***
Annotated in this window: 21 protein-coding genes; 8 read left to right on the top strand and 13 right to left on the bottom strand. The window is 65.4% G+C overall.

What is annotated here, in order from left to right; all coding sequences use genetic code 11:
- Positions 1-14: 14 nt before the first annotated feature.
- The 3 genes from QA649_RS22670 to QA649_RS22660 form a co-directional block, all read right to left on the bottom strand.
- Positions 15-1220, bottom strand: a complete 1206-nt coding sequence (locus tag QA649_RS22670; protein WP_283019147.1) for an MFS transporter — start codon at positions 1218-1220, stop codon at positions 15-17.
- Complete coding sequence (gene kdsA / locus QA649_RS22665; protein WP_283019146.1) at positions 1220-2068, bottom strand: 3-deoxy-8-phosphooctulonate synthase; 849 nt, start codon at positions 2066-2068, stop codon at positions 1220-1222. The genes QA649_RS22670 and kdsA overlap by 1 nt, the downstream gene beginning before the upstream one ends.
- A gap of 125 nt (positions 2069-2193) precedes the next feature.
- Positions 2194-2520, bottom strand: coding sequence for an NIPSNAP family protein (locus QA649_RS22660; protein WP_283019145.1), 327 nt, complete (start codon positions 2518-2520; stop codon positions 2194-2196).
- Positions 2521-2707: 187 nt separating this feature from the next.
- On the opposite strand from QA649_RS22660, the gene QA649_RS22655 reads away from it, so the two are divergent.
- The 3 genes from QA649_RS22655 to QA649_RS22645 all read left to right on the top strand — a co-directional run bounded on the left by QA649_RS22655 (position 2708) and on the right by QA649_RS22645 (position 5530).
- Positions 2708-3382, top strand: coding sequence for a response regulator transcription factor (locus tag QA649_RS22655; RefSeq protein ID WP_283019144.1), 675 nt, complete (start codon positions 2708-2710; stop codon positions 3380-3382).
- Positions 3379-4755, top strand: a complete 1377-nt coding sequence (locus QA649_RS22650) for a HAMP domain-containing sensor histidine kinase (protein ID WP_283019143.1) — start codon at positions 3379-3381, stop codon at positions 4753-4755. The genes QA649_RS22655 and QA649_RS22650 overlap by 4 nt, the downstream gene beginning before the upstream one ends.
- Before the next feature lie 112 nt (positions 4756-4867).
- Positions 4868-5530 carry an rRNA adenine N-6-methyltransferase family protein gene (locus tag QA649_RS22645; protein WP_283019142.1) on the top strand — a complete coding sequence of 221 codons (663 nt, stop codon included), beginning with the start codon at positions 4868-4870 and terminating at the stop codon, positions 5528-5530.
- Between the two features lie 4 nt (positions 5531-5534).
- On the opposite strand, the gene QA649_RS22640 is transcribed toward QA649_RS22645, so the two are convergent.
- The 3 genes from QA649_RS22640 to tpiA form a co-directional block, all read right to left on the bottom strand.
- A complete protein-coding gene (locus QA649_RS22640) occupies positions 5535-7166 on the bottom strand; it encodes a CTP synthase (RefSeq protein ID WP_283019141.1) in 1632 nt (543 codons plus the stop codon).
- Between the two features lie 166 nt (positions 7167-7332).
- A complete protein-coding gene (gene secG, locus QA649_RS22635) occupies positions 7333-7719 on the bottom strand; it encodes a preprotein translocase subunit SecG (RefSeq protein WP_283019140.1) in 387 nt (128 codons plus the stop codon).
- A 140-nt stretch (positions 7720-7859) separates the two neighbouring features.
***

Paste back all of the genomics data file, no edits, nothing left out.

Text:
Annotated in this window: 21 protein-coding genes; 8 read left to right on the top strand and 13 right to left on the bottom strand. The window is 65.4% G+C overall.

What is annotated here, in order from left to right; all coding sequences use genetic code 11:
- Positions 1-14: 14 nt before the first annotated feature.
- The 3 genes from QA649_RS22670 to QA649_RS22660 form a co-directional block, all read right to left on the bottom strand.
- Positions 15-1220, bottom strand: a complete 1206-nt coding sequence (locus tag QA649_RS22670; protein WP_283019147.1) for an MFS transporter — start codon at positions 1218-1220, stop codon at positions 15-17.
- Complete coding sequence (gene kdsA / locus QA649_RS22665; protein WP_283019146.1) at positions 1220-2068, bottom strand: 3-deoxy-8-phosphooctulonate synthase; 849 nt, start codon at positions 2066-2068, stop codon at positions 1220-1222. The genes QA649_RS22670 and kdsA overlap by 1 nt, the downstream gene beginning before the upstream one ends.
- A gap of 125 nt (positions 2069-2193) precedes the next feature.
- Positions 2194-2520, bottom strand: coding sequence for an NIPSNAP family protein (locus QA649_RS22660; protein WP_283019145.1), 327 nt, complete (start codon positions 2518-2520; stop codon positions 2194-2196).
- Positions 2521-2707: 187 nt separating this feature from the next.
- On the opposite strand from QA649_RS22660, the gene QA649_RS22655 reads away from it, so the two are divergent.
- The 3 genes from QA649_RS22655 to QA649_RS22645 all read left to right on the top strand — a co-directional run bounded on the left by QA649_RS22655 (position 2708) and on the right by QA649_RS22645 (position 5530).
- Positions 2708-3382, top strand: coding sequence for a response regulator transcription factor (locus tag QA649_RS22655; RefSeq protein ID WP_283019144.1), 675 nt, complete (start codon positions 2708-2710; stop codon positions 3380-3382).
- Positions 3379-4755, top strand: a complete 1377-nt coding sequence (locus QA649_RS22650) for a HAMP domain-containing sensor histidine kinase (protein ID WP_283019143.1) — start codon at positions 3379-3381, stop codon at positions 4753-4755. The genes QA649_RS22655 and QA649_RS22650 overlap by 4 nt, the downstream gene beginning before the upstream one ends.
- Before the next feature lie 112 nt (positions 4756-4867).
- Positions 4868-5530 carry an rRNA adenine N-6-methyltransferase family protein gene (locus tag QA649_RS22645; protein WP_283019142.1) on the top strand — a complete coding sequence of 221 codons (663 nt, stop codon included), beginning with the start codon at positions 4868-4870 and terminating at the stop codon, positions 5528-5530.
- Between the two features lie 4 nt (positions 5531-5534).
- On the opposite strand, the gene QA649_RS22640 is transcribed toward QA649_RS22645, so the two are convergent.
- The 3 genes from QA649_RS22640 to tpiA form a co-directional block, all read right to left on the bottom strand.
- A complete protein-coding gene (locus QA649_RS22640) occupies positions 5535-7166 on the bottom strand; it encodes a CTP synthase (RefSeq protein ID WP_283019141.1) in 1632 nt (543 codons plus the stop codon).
- Between the two features lie 166 nt (positions 7167-7332).
- A complete protein-coding gene (gene secG, locus QA649_RS22635) occupies positions 7333-7719 on the bottom strand; it encodes a preprotein translocase subunit SecG (RefSeq protein WP_283019140.1) in 387 nt (128 codons plus the stop codon).
- A 140-nt stretch (positions 7720-7859) separates the two neighbouring features.